In this question

git diff between current workspace and master

the questioner confuses a lot of git terms and ultimately is not clear on his real question as a result.

After some back and forths in comments, some answers being posted, and some back and forths on my answer, I finally realized the confusion point, and updated my answer.

But at this point, I feel like the question should be fixed to make it clear what he is asking, so that people looking for an answer don't need to wade through everything before realizing whether this Q&A matches their question or not, etc.

So I made an edit, but I wasn't sure how to edit it without essentially rewriting his question in a way that the comments and answers would make any sense. So I added a section at the end of his question with a note stating this was a clarification of the original answer, and a short explanation (he was not making any changes to the local repo, only wanting the diff between the prior master commit and the new one after pulling).

This seemed like a good compromise, but was it?

A few hours later I rechecked the post, and my edit had been removed/deleted, and a new edit was in place that basically left his question completely intact, and still completely confusing. Is this the correct solution?

How should situations like this be handled when you eventually realize that the intent of the questioner was not clear and he has helped in comments to clarify, but editing directly would really change the core wording, etc. and make the answers and comments look out of place?

  • 9
    Editing a question after it is answered is pretty tricky. I'd guesstimate that at least half of all questions would become irrelevant if they were stated properly. That has to be higher for [git]. It just isn't unusual, the site tries to provide Q+A to everybody that is equally confused. Fwiw, your proposed edit was rejected so never visible, looks like the reviewer thought it changed too much. Sweeping changes are almost always rejected. Sep 30, 2017 at 0:24
  • 1
    The question you linked already looks perfectly fine to me. I see that some fluff has been removed in edits but nothing substantial has changed since it was posted. Other than that: sure it uses some bad terminology and muddles the concepts, but that's because the poster had those confusions. Fixing it up would make it less useful to future visitors in the same position.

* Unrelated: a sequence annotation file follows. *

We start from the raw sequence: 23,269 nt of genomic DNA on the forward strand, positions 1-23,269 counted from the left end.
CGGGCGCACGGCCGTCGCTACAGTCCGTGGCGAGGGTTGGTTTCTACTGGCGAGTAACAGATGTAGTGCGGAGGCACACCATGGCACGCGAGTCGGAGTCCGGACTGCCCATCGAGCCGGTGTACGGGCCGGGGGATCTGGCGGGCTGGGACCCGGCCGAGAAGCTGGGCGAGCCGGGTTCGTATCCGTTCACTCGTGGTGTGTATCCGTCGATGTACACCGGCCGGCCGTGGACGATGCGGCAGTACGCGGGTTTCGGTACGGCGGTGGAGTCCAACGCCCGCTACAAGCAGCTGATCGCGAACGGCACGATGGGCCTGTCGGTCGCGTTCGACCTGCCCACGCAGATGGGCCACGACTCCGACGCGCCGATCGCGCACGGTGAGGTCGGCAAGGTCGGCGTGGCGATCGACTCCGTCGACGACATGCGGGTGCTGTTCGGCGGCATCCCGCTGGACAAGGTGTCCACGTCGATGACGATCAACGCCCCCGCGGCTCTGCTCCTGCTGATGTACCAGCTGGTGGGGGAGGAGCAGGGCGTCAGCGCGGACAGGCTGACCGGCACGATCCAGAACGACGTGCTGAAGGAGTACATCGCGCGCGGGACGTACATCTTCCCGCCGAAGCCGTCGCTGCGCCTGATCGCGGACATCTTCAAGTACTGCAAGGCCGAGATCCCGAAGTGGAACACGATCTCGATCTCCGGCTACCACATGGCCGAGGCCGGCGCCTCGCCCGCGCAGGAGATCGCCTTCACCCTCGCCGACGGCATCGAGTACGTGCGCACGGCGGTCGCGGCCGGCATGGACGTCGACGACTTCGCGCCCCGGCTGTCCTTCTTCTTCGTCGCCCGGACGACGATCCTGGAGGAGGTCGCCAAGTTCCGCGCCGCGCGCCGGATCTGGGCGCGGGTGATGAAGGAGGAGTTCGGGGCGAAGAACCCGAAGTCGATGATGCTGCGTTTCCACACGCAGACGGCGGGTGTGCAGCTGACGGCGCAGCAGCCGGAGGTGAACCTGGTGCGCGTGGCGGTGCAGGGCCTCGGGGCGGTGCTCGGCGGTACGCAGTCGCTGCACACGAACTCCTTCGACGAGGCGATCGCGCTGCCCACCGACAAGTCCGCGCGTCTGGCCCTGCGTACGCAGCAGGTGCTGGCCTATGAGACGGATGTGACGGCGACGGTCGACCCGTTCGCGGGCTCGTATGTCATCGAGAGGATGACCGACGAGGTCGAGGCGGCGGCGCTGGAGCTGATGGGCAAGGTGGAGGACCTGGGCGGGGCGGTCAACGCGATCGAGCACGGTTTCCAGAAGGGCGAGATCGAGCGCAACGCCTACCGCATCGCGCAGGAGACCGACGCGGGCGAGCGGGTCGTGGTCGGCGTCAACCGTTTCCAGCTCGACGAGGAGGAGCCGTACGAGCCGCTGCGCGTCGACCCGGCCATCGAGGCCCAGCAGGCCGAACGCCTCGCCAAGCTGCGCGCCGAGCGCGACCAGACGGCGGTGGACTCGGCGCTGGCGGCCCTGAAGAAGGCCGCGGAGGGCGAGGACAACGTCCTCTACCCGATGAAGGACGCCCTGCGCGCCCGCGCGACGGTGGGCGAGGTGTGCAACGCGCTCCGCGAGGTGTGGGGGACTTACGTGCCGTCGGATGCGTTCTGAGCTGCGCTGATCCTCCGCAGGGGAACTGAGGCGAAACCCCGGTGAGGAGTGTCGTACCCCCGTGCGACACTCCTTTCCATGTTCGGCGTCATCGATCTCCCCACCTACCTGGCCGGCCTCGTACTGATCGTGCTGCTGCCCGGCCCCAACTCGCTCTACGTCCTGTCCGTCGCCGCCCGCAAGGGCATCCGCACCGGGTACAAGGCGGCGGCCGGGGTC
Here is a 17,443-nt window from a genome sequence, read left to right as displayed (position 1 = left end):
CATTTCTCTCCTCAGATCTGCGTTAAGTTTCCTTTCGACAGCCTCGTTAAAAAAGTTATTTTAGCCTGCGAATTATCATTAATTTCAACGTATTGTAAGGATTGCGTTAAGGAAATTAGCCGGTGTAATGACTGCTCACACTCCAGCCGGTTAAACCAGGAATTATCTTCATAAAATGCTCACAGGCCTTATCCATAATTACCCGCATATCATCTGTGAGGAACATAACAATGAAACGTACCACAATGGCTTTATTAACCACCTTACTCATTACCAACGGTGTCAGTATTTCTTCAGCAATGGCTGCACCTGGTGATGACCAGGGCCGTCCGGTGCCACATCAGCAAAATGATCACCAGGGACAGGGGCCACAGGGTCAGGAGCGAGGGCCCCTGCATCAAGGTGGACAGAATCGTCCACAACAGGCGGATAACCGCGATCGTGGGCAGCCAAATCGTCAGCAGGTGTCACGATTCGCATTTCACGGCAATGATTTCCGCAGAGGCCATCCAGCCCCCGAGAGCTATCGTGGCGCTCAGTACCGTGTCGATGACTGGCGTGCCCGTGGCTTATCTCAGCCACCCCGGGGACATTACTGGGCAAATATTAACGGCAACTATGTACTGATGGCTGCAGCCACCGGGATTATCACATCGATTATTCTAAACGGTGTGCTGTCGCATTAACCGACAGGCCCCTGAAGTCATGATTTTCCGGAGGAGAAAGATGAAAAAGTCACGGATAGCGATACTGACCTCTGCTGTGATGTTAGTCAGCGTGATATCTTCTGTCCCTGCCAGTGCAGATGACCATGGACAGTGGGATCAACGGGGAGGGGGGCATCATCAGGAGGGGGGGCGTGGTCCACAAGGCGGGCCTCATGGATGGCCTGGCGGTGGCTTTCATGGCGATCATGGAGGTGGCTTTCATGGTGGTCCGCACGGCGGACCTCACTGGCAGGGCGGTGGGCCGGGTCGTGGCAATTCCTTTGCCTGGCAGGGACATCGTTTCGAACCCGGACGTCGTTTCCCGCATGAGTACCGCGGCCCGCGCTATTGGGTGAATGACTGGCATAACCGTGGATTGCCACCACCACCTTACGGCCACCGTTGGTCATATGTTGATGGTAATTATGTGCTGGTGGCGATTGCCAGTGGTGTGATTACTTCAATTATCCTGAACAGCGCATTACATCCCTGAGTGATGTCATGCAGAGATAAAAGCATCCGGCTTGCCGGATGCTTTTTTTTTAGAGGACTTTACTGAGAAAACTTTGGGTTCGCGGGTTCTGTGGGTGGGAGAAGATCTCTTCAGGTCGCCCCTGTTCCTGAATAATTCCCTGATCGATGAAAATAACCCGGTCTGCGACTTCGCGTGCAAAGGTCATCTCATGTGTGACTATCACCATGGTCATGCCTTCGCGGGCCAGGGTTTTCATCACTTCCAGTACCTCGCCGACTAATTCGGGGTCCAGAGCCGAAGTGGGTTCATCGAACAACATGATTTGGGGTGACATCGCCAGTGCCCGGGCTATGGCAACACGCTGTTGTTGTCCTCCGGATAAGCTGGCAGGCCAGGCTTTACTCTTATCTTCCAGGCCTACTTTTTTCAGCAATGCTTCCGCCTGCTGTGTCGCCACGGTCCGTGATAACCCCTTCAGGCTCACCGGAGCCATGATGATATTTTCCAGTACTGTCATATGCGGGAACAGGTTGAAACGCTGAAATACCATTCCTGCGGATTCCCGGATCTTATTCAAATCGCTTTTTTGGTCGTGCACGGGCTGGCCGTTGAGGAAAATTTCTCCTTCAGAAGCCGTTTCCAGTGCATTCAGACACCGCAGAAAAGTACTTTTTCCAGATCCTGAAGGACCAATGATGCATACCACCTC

– Dave
    Oct 1, 2017 at 18:35

1 Answer 1


If my edit will rewrite a question, I typically leave a comment with a shorthand link asking the original author to [edit] the question him- or her-self:

It sounds like your question is really asking Topic A, and has nothing to do with Topic B. Please [edit] your question to include the details from your last three comments. You should probably remove the tangent about Red Herring while you're at it, since it's just a distraction.

This makes the edit less likely to happen, but it's generally better if drastic changes come from the source. Also, it can help really new users learn what's expected of them. (Many have no idea that they can edit their questions.)

If serious answers have already been posted, I'm less likely to suggest such changes. It's possible that they understood the question better than I did. ("Try this" shots in the dark don't count; if the Time Cube guy posted on Stack Overflow, within two minutes he'd get an answer saying "use a regex".)

  • Thanks for the comments, especially the considerations on how it helps out new users - that's one of my concerns.
    – LightCC
    Oct 2, 2017 at 3:51

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